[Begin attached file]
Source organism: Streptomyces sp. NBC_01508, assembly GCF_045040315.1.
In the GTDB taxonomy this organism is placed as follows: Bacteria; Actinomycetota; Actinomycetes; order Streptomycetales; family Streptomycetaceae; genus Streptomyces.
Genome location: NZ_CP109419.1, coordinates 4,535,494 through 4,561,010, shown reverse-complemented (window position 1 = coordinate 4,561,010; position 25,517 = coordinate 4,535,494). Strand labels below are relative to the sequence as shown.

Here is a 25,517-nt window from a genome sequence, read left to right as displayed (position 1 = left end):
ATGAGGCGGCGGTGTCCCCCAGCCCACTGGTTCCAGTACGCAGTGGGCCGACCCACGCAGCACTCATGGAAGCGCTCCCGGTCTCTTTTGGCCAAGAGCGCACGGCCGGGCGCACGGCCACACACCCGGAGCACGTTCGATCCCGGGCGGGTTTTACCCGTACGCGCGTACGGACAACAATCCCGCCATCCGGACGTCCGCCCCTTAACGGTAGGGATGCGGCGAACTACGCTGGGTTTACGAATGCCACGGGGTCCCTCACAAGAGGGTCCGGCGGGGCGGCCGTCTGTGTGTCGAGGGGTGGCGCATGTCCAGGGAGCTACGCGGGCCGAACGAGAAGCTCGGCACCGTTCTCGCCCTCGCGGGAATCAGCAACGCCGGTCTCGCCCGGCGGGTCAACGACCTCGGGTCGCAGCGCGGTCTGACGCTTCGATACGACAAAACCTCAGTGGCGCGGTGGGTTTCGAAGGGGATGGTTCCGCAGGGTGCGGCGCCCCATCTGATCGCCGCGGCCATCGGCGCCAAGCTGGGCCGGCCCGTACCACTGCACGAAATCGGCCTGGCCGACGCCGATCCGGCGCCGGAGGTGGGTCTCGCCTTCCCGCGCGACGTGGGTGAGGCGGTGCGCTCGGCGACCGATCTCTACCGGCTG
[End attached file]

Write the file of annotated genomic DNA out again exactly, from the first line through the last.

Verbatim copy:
Source organism: Streptomyces sp. NBC_01508, assembly GCF_045040315.1.
In the GTDB taxonomy this organism is placed as follows: Bacteria; Actinomycetota; Actinomycetes; order Streptomycetales; family Streptomycetaceae; genus Streptomyces.
Genome location: NZ_CP109419.1, coordinates 4,535,494 through 4,561,010, shown reverse-complemented (window position 1 = coordinate 4,561,010; position 25,517 = coordinate 4,535,494). Strand labels below are relative to the sequence as shown.

Here is a 25,517-nt window from a genome sequence, read left to right as displayed (position 1 = left end):
ATGAGGCGGCGGTGTCCCCCAGCCCACTGGTTCCAGTACGCAGTGGGCCGACCCACGCAGCACTCATGGAAGCGCTCCCGGTCTCTTTTGGCCAAGAGCGCACGGCCGGGCGCACGGCCACACACCCGGAGCACGTTCGATCCCGGGCGGGTTTTACCCGTACGCGCGTACGGACAACAATCCCGCCATCCGGACGTCCGCCCCTTAACGGTAGGGATGCGGCGAACTACGCTGGGTTTACGAATGCCACGGGGTCCCTCACAAGAGGGTCCGGCGGGGCGGCCGTCTGTGTGTCGAGGGGTGGCGCATGTCCAGGGAGCTACGCGGGCCGAACGAGAAGCTCGGCACCGTTCTCGCCCTCGCGGGAATCAGCAACGCCGGTCTCGCCCGGCGGGTCAACGACCTCGGGTCGCAGCGCGGTCTGACGCTTCGATACGACAAAACCTCAGTGGCGCGGTGGGTTTCGAAGGGGATGGTTCCGCAGGGTGCGGCGCCCCATCTGATCGCCGCGGCCATCGGCGCCAAGCTGGGCCGGCCCGTACCACTGCACGAAATCGGCCTGGCCGACGCCGATCCGGCGCCGGAGGTGGGTCTCGCCTTCCCGCGCGACGTGGGTGAGGCGGTGCGCTCGGCGACCGATCTCTACCGGCTG